The calamity turned out to be a costly affair for Uttarakhand and its villages - the sides of Gomti River were drastically reduced and the entire fertile soil cover of Rajesera located in close proximity of Tailihat village was lost. The blame for the loss, undoubtedly, goes to the upsurge in the after-dark activities and the mute forest and administration departments of the tehsil witnessing this nefarious going-on.


Initially, the local press covered the illegitimate activities happening in the region, but with the collusion between the land mafias and journalists, the focus was gradually shifted from illegal mining to other incidental stories.


The villagers in search of livelihood play a crucial role in these illegal activities, which today have become their only source of livelihood. Despite being aware of the consequences of this high-risk activity, the unemployed section of youth is compelled to become a part of it.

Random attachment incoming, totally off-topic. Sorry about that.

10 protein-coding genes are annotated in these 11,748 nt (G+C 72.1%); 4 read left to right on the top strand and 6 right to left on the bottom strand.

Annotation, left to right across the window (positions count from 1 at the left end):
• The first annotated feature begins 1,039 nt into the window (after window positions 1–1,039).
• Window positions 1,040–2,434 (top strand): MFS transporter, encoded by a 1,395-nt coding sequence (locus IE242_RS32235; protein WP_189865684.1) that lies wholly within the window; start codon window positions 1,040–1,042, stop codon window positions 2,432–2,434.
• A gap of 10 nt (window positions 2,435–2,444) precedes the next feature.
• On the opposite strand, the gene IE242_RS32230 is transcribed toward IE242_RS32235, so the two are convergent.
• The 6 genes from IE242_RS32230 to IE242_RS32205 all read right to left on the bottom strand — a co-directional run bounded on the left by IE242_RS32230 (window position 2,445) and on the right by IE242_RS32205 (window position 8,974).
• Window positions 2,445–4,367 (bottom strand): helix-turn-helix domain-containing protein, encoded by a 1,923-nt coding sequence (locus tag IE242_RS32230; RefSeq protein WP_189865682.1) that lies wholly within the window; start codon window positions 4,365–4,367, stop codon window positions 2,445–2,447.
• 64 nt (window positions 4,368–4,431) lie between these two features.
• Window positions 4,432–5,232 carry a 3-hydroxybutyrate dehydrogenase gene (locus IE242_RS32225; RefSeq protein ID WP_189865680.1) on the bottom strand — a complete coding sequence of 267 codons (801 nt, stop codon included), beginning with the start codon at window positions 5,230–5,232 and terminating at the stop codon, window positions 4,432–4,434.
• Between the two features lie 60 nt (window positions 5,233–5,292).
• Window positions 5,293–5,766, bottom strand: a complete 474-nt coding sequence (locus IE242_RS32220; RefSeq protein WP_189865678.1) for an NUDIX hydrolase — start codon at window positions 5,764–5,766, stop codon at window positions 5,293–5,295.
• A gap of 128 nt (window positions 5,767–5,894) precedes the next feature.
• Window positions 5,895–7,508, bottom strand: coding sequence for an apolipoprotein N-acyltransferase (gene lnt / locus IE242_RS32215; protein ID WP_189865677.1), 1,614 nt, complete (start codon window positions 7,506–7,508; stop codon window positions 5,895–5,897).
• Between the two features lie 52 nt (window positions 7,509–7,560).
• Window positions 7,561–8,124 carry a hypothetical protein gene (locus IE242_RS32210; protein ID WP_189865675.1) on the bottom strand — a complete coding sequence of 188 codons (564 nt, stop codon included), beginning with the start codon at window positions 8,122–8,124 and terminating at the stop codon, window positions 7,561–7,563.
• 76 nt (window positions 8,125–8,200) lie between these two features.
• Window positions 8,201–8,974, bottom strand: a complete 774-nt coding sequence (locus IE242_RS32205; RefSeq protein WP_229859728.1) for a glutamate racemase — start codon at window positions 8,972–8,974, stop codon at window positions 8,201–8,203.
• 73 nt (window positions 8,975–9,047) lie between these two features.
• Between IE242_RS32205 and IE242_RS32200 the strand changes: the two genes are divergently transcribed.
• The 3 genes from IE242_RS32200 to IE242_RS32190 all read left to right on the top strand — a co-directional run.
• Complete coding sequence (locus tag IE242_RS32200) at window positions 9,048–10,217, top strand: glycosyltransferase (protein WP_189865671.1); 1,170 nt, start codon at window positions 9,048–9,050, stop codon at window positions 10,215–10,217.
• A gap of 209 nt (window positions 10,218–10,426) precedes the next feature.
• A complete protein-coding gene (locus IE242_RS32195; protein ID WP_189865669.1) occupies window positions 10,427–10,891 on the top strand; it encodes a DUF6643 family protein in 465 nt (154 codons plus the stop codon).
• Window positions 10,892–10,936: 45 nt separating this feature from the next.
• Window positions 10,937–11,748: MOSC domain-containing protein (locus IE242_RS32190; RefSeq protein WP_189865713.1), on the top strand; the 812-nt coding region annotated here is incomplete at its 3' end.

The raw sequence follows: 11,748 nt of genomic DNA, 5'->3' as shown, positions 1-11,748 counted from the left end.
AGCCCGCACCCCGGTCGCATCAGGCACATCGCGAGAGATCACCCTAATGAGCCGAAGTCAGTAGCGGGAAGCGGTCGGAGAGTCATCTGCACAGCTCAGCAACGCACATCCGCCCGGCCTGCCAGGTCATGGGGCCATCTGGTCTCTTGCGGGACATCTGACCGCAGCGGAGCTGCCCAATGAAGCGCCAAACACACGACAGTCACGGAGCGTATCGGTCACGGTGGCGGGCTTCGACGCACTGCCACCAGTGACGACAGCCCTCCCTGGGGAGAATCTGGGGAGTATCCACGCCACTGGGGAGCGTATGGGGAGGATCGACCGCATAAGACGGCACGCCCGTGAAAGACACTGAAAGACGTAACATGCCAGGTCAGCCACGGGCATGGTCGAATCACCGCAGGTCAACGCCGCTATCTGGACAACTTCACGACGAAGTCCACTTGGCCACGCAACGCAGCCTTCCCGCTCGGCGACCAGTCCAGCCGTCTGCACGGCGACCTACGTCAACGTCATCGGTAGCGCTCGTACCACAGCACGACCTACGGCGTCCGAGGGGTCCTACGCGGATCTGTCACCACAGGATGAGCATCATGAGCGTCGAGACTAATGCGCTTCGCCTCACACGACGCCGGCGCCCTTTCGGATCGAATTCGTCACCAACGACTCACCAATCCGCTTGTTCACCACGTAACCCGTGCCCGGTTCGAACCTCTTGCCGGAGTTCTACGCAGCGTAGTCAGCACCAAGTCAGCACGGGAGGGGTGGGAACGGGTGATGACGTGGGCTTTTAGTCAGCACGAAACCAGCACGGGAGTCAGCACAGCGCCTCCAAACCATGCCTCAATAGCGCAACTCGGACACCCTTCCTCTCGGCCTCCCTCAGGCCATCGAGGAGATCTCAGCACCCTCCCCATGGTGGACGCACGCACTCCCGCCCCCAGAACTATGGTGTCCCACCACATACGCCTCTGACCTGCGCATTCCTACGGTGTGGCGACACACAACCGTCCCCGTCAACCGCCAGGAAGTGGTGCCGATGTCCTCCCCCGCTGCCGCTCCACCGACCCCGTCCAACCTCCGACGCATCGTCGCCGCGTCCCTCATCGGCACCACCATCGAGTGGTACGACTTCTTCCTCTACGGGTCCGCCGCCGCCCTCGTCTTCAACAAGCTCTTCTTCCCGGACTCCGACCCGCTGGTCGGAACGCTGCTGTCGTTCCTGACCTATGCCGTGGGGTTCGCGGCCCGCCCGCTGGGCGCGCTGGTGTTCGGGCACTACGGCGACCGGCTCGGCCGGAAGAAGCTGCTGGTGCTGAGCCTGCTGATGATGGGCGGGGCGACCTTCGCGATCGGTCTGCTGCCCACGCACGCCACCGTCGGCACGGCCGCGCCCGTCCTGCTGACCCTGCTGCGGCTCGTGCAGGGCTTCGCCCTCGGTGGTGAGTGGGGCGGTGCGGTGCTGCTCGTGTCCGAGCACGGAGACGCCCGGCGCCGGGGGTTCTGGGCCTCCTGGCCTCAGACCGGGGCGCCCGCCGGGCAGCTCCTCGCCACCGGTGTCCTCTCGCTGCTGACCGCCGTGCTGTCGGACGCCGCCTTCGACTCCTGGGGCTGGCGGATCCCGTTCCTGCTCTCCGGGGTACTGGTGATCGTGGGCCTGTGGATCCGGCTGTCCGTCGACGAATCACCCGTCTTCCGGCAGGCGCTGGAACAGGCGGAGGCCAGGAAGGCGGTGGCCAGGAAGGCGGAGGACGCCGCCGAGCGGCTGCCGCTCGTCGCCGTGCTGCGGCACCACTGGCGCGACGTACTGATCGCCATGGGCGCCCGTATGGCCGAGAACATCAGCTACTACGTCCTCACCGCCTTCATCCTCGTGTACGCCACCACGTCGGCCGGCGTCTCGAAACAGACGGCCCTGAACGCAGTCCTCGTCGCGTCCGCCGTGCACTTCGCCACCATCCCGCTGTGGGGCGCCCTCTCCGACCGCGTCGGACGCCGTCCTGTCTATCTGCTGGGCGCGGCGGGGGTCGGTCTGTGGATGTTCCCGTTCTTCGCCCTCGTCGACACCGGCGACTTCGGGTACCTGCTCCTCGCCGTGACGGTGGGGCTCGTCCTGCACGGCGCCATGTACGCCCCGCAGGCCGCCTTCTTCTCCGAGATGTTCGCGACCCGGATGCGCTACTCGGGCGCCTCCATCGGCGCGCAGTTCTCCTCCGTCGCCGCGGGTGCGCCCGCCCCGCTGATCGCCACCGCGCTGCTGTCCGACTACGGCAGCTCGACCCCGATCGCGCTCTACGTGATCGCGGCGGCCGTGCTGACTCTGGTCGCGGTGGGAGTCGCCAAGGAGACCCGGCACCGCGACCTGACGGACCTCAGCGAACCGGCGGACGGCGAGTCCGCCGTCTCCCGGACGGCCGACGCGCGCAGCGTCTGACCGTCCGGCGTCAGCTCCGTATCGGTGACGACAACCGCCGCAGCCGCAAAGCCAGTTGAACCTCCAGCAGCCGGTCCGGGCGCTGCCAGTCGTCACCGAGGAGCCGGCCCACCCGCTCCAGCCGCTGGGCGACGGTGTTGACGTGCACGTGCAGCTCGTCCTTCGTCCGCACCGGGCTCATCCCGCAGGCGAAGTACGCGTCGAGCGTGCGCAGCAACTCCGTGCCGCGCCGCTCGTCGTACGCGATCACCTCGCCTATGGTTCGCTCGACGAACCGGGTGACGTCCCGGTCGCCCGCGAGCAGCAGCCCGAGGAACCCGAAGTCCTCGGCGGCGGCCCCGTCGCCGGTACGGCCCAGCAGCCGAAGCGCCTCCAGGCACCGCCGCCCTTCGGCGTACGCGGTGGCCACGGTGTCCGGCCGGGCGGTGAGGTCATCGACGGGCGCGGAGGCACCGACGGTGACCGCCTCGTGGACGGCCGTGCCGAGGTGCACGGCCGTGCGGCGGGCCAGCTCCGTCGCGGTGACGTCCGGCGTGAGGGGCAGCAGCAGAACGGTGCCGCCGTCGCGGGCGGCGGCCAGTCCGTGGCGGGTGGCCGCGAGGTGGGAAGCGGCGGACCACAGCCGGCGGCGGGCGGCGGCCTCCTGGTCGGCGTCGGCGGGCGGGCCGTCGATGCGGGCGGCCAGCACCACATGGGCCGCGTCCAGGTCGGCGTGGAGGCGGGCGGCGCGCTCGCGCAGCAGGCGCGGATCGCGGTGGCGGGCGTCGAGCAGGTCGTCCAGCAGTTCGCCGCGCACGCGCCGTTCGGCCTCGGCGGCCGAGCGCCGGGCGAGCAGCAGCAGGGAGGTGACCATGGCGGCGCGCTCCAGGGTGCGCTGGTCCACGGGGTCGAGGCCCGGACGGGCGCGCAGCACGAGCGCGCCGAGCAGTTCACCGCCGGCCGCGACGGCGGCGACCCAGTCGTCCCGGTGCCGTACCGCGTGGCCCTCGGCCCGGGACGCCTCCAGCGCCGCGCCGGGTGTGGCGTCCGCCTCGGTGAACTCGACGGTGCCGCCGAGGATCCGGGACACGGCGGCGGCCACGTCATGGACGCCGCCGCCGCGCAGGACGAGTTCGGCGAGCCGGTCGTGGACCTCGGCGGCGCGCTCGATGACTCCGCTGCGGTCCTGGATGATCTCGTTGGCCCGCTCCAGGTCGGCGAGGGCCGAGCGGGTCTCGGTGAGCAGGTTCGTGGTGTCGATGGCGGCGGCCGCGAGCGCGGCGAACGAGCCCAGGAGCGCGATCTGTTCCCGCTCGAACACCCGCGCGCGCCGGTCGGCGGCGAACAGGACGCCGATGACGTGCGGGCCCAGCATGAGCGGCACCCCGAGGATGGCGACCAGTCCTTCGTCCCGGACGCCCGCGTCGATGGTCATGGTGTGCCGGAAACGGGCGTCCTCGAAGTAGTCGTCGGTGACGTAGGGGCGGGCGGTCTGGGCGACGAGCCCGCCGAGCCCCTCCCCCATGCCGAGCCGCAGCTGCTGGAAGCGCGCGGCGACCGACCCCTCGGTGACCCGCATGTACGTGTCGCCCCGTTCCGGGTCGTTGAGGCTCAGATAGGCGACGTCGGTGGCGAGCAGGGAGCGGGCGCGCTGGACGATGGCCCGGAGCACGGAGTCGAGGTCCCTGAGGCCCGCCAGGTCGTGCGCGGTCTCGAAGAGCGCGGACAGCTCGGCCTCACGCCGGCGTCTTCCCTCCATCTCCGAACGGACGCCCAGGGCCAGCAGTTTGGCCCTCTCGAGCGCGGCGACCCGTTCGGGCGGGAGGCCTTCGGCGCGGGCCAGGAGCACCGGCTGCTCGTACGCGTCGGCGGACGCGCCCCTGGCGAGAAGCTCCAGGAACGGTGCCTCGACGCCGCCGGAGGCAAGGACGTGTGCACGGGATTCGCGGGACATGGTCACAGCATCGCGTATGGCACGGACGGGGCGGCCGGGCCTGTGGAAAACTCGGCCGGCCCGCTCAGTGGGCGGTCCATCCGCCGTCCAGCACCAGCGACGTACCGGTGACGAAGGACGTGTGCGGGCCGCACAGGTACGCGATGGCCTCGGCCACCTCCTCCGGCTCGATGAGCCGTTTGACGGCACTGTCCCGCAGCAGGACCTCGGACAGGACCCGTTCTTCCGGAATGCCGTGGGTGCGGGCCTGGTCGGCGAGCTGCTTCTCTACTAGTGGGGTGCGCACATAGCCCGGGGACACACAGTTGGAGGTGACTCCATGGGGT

The unlawful exploitation of Gomti River, besides threatening the natural heritage, has put in danger the cultural legacy of this village that houses three ancient temples belonging to the 7th Century. Out of the three, the famous Satyanarayan Temple sits precariously on the banks of the river. If the current situation continues, the strong currents of water are likely to destroy the existence of these ancient temples when they take down the village.


Last year was the year of protests. Some knew how to bag fame by taking the lead on "hot" issues but some fought for the "real" issues silently. Baba Nigamananda fasted for an astonishing 68 days for a cause that was of great national implication: his battle was to save the Ganga against Haridwar's mining mafia. But his battle remained a "low profile" one which ended tragically when his death barely created a flutter on 13th June 2011.


Close on the heels of the death of Swami Nigamanand came a sudden and short reaction from the then Environment Minister Jairam Ramesh who asked the Uttarakhand government to take action to stop illegal river bed mining in Ganga, particularly around Haridwar. The cause was quickly and rather conveniently forgotten.